Friday, 15 September 2006

Book: An Inconvenient Truth by Al Gore

Lowdown: The case for the earth's global warming is an open and shut case.
Non fiction books always have a problem when they try and convey their message to us. The problem is simple: how can they convey their message to a public that is, by now, used to being entertained and amused without having to make the slightest of efforts? All this when you have to achieve your aim without resorting to fictitious means, such as a thrilling yet imaginative plot.
Different authors approach this problem differently. In many cases, such as in "The Guns of August" by Barbara Tuchman, the facts convey a thrilling story on their own, without having to resort to artificial life support. In others, such as the Bill Bryson books, it's the author's story telling style that keeps the flame alive.
So how does Al Gore, often dubbed as the earth's most boring person, manage with his non fiction attempt to tell us everything we need to know about global warming? Well, I think he managed it very well.
Mr Gore ("call me Al") chose an interesting path. His book is not a regular book; it's more of a coffee table book. The contents is basically an adaptation of a Keynote presentation that Al travels with to tell his message. And being a good presentation, it's mostly lots of pictures and short sentences and graphs that are quickly consumed by the reader and end up being a truly effective way to convey a non-fiction message.
So what is covered in a book that claims to cover everything to do with global warming? In short, everything as far as I can tell. Al goes through the scientific facts: rising temperatures, rising CO2 contents in the atmosphere, abnormal weather patterns becoming the norm, other weird natural phenomenon, the implications of what might happen if current trends continue, and what can be done about it all.
It's all very convincing (although I admit that in my case he is preaching to the preacher), other than one simple aspect. I'll explain by example: the book tells you that temperatures have been rising for the last century more than the previous 100,000 years, and shows you a nice graph to match; it doesn't, however, tell you how the graph was made, given that the bureau of meteorology didn't really measure stuff 99,000 years ago. You have to take Al's word for it, and I found it quite easy because often his sources quote articles I read elsewhere for reference (e.g., articles published in Scientific American). The lesson is simple: if you want to know the scientific reasoning, you'll have to look beyond this book; if you want the distilled facts, the book would answer all your global warming needs.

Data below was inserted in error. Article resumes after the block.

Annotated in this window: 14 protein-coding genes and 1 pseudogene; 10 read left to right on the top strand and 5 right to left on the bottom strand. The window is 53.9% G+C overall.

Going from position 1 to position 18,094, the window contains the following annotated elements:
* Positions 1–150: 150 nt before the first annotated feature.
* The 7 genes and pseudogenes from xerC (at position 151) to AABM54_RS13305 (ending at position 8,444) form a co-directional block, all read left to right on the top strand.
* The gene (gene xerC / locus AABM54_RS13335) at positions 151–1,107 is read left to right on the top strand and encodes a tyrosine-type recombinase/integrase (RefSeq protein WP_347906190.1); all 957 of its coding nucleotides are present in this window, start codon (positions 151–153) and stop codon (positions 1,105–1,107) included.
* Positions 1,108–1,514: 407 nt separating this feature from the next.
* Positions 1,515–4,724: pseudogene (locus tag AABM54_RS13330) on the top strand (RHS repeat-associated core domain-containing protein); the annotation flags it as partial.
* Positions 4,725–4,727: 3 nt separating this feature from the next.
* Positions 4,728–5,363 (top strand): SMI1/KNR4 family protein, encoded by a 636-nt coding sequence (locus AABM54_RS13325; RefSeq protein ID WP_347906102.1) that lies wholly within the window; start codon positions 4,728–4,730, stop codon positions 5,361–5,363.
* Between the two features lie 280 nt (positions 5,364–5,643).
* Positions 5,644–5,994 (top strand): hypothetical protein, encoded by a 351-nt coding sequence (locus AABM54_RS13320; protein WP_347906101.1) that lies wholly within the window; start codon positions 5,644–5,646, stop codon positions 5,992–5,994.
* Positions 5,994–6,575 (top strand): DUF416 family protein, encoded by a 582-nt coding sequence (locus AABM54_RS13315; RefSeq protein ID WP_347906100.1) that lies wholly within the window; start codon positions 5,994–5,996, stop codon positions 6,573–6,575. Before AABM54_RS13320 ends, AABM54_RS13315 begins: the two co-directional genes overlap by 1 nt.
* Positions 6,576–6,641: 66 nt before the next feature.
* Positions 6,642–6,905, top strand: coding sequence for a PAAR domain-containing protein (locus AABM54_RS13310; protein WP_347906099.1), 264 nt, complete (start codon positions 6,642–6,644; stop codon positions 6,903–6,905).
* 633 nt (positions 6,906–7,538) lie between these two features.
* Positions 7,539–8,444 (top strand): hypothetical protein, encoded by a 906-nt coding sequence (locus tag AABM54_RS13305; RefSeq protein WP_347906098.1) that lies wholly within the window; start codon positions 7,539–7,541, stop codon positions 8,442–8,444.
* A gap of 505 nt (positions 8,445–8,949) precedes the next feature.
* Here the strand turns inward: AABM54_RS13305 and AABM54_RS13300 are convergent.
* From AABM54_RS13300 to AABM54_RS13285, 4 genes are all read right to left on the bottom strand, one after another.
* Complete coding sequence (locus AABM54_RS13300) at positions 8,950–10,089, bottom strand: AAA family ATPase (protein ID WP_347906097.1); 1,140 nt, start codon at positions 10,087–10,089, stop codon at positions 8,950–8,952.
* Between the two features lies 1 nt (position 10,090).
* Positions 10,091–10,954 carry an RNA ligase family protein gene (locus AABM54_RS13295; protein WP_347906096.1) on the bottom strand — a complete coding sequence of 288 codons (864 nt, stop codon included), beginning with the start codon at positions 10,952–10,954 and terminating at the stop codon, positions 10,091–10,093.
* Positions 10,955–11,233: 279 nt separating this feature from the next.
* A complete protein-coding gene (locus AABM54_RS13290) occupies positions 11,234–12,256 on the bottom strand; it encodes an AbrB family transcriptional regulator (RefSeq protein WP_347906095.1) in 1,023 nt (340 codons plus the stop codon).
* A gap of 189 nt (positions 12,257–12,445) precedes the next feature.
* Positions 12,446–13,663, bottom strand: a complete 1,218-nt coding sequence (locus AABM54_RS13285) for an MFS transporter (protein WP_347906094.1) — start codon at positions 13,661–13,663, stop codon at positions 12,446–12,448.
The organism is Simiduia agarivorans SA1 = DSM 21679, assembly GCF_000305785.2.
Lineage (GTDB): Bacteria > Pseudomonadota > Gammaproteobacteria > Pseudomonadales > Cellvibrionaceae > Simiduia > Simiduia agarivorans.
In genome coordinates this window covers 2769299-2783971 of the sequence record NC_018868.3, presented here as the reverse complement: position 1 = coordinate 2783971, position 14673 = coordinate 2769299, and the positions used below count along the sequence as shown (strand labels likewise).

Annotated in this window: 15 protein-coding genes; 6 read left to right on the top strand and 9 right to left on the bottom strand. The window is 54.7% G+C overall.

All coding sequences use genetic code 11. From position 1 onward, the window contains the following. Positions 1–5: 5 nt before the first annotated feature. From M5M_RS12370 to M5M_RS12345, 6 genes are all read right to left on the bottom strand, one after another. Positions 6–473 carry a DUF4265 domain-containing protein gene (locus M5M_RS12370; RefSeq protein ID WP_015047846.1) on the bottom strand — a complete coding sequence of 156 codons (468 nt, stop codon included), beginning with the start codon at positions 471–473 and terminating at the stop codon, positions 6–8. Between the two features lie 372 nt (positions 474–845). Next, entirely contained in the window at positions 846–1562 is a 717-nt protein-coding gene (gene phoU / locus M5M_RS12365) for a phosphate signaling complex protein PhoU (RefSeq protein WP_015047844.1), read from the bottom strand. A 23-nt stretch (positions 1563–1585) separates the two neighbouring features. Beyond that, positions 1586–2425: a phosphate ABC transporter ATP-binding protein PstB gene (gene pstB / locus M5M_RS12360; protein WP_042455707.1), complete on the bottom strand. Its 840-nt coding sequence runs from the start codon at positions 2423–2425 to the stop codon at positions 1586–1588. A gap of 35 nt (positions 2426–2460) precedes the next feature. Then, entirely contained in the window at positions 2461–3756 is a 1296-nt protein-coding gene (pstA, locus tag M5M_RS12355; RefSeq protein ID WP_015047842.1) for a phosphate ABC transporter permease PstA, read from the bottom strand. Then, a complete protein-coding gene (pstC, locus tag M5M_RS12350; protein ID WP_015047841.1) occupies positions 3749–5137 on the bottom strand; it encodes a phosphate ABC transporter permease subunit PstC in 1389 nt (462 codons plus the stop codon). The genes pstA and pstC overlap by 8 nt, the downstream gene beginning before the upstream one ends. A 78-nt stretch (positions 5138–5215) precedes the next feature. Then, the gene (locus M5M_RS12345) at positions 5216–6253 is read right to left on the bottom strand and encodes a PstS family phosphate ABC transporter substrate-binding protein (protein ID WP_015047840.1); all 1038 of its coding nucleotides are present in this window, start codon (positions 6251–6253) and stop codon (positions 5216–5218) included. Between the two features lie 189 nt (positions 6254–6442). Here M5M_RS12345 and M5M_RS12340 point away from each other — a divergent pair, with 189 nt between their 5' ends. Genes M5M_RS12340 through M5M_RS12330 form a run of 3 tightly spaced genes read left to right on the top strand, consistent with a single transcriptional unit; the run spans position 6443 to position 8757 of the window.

One thing the book isn't shy of doing is mixing politics into the equation. When discussing the fact that global warming is not at the top of the agenda, despite its potential to end life as we know it, Gore says he thinks it's because we now rely more than ever on TV, which is a one sided media that is under the control of a very few self interested companies. I agree, and I cannot fail to see the relevancy of that argument for Australia, where the Howard government is going out of its way to let media monsters such as Fox enhance their grip on the media and as a side product, on our minds and on our agendas.
If there is one thing I can criticized Al with, it's the fact the back cover tells us he is a member of the Apple board and a consultant to Google. Now, Apple does many great things, but the reduction of consumption is not one of them; how does Al get along with that? He says he buys green credits for all his polluting activities, but I doubt he can afford doing that for Apple entire. Not that this matters in the context of the book, because I am here to review a book rather than its author.
The bottom line is that one has to be living in another world in order to read this book and not take its principle message, "consume less and consume wisely" into account. Or they can just be the Finance Minister of the Howard Government, who claimed this effort is nothing but an Al Gore attempt to sell books. I'll put my opinion this way: I did not need this insight to know I will never vote for Howard, but I would be more than happy to give Al Gore a genuine hug. He is a soldier on my war.
Overall: A genuine 5 star effort that I hope as many people can read before it's too late. It's not often that you read a book and wonder whether this could be the most important book you ever read.

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